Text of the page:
An example of incongruity in physical humour can be seen in the famous play and television series known as "The Odd Couple." People automatically laugh at this situation that shows two men forced to live as roommates with one another - one of them being obsessively neat and the other being a total slob. In addition, people laugh at the physical actions and reactions that come from these two characters with opposing personalities. As with Laurel and Hardy, one of the keys to incongruous humour in "The Odd Couple" is the fact that the two characters are completely opposite from one another. It seems that the more extreme the incongruity is, the funnier it is. As with Marsh and Frijda, A. J. Chapman, who wrote in Humour., The Encyclopedia Dictionary of Psychology, agrees that incongruity is important in explaining why some things are funny and others are not, but stresses that incongruity alone is not enough to explain humour in all cases. The perception of something unexpected might lead to laughter but, if there is no playful mood, it may lead instead to fear, curiosity, problem-solving or concept learning. Thus, funny things are sometimes incongruous; however, incongruous things are not necessarily funny.
The third explanation of humour is that humour helps to release pent-up tensions. People laugh when something is so unexpected or taboo that it shocks their senses. The experience of being shocked in this way can cause tension to be released in the form of laughter. Sigmund Freud was a great proponent of this explanation. According to Freud's view, laughter is "an outlet for discharging psychic energy," says Chapman. Freud considered laughter as a way of releasing nervous energy because it provides relief and self-gratification, and renders potentially damaging conflicts harmless.
Verbal humour involving tension release can be seen when a comedian tells a joke to an audience by making fun of stereotypes. By this, the comedian helps relieve the feelings of tension that people normally have regarding the topic. An example of visual humour that relieves tension can be seen in a cartoon image that's so strange in appearance that it shocks the senses. An example of tension release in physical humour can be found in slapstick comedies that show people performing violent or impossible acts. The violence or absurdity of the actions creates a shock for the viewing audience, and thereby provides a release of pent-up tensions.
Studies show that the link between laughter and the release of tension can be traced to infancy. For example, actions that normally would be terrifying to a young child, such as a sudden appearance, poking, bouncing and tickling, can cause laughter, according to Frijda. Specifically, laughter will occur when these actions are in the context of play with a parent or other caring adult. An infant certainly does not laugh because of a perception of superiority or incongruity. However, it is also apparent that release of tension is not enough to explain humour in all cases. In the case of tickling, for example, children laugh when tickled by their parents. However, they will not laugh, and may even cry, when this is done by strangers, according to Ziv Avner, author of "Expressing Your Personality" in The Cavendish Encyclopedia of Personal Relationships: Human Behaviour. Thus, as in the case of the superiority and the incongruity explanations, the release of tension alone is not enough to explain why some things are funny.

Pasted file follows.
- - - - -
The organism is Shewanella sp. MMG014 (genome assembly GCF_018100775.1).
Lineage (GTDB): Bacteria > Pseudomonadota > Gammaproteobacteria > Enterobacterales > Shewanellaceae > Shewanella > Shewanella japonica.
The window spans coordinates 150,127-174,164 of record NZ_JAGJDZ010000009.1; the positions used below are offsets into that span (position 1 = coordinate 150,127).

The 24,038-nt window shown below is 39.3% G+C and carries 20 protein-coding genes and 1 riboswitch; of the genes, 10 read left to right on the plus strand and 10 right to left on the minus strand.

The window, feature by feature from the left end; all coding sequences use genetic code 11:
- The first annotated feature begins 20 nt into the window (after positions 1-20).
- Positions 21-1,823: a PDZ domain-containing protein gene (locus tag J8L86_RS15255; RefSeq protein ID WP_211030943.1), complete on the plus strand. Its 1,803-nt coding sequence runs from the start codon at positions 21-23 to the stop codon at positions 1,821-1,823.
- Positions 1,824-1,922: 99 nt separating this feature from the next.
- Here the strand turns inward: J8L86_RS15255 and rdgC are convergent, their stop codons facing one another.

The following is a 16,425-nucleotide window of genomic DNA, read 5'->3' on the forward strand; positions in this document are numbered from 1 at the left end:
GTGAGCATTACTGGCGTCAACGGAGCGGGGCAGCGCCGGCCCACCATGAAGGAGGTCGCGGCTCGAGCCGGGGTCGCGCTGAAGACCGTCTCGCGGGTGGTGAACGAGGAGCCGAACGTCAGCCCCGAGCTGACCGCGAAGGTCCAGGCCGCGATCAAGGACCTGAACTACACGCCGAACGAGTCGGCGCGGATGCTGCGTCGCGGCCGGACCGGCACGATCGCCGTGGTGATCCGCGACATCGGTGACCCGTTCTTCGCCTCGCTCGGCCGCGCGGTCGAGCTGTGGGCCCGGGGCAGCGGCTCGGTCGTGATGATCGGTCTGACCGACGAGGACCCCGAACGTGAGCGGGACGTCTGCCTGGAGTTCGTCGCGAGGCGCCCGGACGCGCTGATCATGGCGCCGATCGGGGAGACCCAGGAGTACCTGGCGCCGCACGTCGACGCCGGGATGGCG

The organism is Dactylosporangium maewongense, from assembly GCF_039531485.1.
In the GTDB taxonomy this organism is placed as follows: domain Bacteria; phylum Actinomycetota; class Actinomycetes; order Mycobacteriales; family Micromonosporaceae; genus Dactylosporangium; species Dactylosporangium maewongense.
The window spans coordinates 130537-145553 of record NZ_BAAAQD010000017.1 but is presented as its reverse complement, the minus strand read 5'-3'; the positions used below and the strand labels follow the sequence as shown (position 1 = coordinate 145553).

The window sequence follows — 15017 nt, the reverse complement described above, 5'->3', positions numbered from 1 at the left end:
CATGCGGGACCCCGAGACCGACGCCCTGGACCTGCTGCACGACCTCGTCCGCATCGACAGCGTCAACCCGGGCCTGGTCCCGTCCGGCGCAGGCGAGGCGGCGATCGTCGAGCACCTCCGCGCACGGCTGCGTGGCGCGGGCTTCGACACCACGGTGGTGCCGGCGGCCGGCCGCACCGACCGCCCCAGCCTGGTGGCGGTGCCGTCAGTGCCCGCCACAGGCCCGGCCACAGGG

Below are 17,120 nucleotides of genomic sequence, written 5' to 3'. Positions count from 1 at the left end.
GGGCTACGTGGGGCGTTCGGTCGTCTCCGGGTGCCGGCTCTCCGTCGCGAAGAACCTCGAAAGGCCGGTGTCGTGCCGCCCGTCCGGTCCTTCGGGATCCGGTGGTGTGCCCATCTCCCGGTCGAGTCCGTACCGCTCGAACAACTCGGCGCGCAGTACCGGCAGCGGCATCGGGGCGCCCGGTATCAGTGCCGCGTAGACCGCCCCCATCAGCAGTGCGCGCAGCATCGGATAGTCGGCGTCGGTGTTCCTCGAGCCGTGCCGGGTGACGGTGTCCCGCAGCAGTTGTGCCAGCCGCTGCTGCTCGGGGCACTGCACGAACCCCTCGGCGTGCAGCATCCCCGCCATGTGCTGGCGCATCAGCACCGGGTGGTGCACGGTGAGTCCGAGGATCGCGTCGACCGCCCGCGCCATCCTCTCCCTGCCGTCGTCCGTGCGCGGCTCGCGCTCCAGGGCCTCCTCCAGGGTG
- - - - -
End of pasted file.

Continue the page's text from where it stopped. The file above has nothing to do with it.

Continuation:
In addition to superiority, incongruity or tension release, a mysterious mood is also necessary to create humour. In this regard, humour requires a particular context to be funny. The verbal, visual or physical elements that make up the humour provide this essential context. In addition, humour requires a playful mood to cause people to laugh. This playfulness occurs when people feel that they are able to detach themselves from their problems. Thus, "laughter involves an annulment of seriousness," writes Frijda. To create something humorous, one needs to use derision, incongruity and tension release - or a combination of these components - within a specific verbal, visual or physical context. Furthermore, that context must be provided within an atmosphere of humour. When these elements are combined in the right way, the sum is bigger than its parts, and the result is laughter.
Humour is a complex and ambiguous thing that cannot be easily defined by any single theory. Degradation, incongruity and tension release all help to partially explain humour. However, none of these explanations alone can explain it completely. Humour is multi-dimensional and, depending on content and social context, may cause multiple and diverse effects amongst the initiators and recipients.
James P.T. Fatt is a lecturer at the school of accountancy and business, Nanyang Technology University, Singapore.
COPYRIGHT 1998 International Association of Business Communicators
This material is published under license from the publisher through the Gale Group, Farmington Hills, Michigan. All inquiries regarding rights should be directed to the Gale Group.
For permission to reuse this article, contact Copyright Clearance Center.